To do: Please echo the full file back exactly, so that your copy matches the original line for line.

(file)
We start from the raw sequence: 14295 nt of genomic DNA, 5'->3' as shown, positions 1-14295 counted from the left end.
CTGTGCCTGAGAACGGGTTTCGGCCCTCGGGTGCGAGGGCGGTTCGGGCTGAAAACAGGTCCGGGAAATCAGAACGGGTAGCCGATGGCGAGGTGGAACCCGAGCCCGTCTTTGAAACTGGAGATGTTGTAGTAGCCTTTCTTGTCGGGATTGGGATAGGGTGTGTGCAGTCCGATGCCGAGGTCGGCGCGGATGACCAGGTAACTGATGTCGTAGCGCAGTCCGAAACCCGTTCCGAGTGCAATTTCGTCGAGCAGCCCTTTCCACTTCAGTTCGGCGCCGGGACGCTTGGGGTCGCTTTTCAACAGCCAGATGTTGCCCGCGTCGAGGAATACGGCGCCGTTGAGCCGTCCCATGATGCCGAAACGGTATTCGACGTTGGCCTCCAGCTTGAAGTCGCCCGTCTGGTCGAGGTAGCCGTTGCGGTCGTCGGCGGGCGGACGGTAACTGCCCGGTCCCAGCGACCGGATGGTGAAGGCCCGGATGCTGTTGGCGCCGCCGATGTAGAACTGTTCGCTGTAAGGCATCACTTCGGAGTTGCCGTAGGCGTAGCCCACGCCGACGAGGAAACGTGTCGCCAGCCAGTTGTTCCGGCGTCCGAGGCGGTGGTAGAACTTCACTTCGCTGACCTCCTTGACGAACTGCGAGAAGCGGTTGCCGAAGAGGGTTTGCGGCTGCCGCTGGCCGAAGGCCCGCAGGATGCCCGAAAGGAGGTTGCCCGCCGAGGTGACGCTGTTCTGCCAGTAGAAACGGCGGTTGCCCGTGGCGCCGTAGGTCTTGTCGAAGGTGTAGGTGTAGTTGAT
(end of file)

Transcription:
We start from the raw sequence: 14295 nt of genomic DNA, 5'->3' as shown, positions 1-14295 counted from the left end.
CTGTGCCTGAGAACGGGTTTCGGCCCTCGGGTGCGAGGGCGGTTCGGGCTGAAAACAGGTCCGGGAAATCAGAACGGGTAGCCGATGGCGAGGTGGAACCCGAGCCCGTCTTTGAAACTGGAGATGTTGTAGTAGCCTTTCTTGTCGGGATTGGGATAGGGTGTGTGCAGTCCGATGCCGAGGTCGGCGCGGATGACCAGGTAACTGATGTCGTAGCGCAGTCCGAAACCCGTTCCGAGTGCAATTTCGTCGAGCAGCCCTTTCCACTTCAGTTCGGCGCCGGGACGCTTGGGGTCGCTTTTCAACAGCCAGATGTTGCCCGCGTCGAGGAATACGGCGCCGTTGAGCCGTCCCATGATGCCGAAACGGTATTCGACGTTGGCCTCCAGCTTGAAGTCGCCCGTCTGGTCGAGGTAGCCGTTGCGGTCGTCGGCGGGCGGACGGTAACTGCCCGGTCCCAGCGACCGGATGGTGAAGGCCCGGATGCTGTTGGCGCCGCCGATGTAGAACTGTTCGCTGTAAGGCATCACTTCGGAGTTGCCGTAGGCGTAGCCCACGCCGACGAGGAAACGTGTCGCCAGCCAGTTGTTCCGGCGTCCGAGGCGGTGGTAGAACTTCACTTCGCTGACCTCCTTGACGAACTGCGAGAAGCGGTTGCCGAAGAGGGTTTGCGGCTGCCGCTGGCCGAAGGCCCGCAGGATGCCCGAAAGGAGGTTGCCCGCCGAGGTGACGCTGTTCTGCCAGTAGAAACGGCGGTTGCCCGTGGCGCCGTAGGTCTTGTCGAAGGTGTAGGTGTAGTTGAT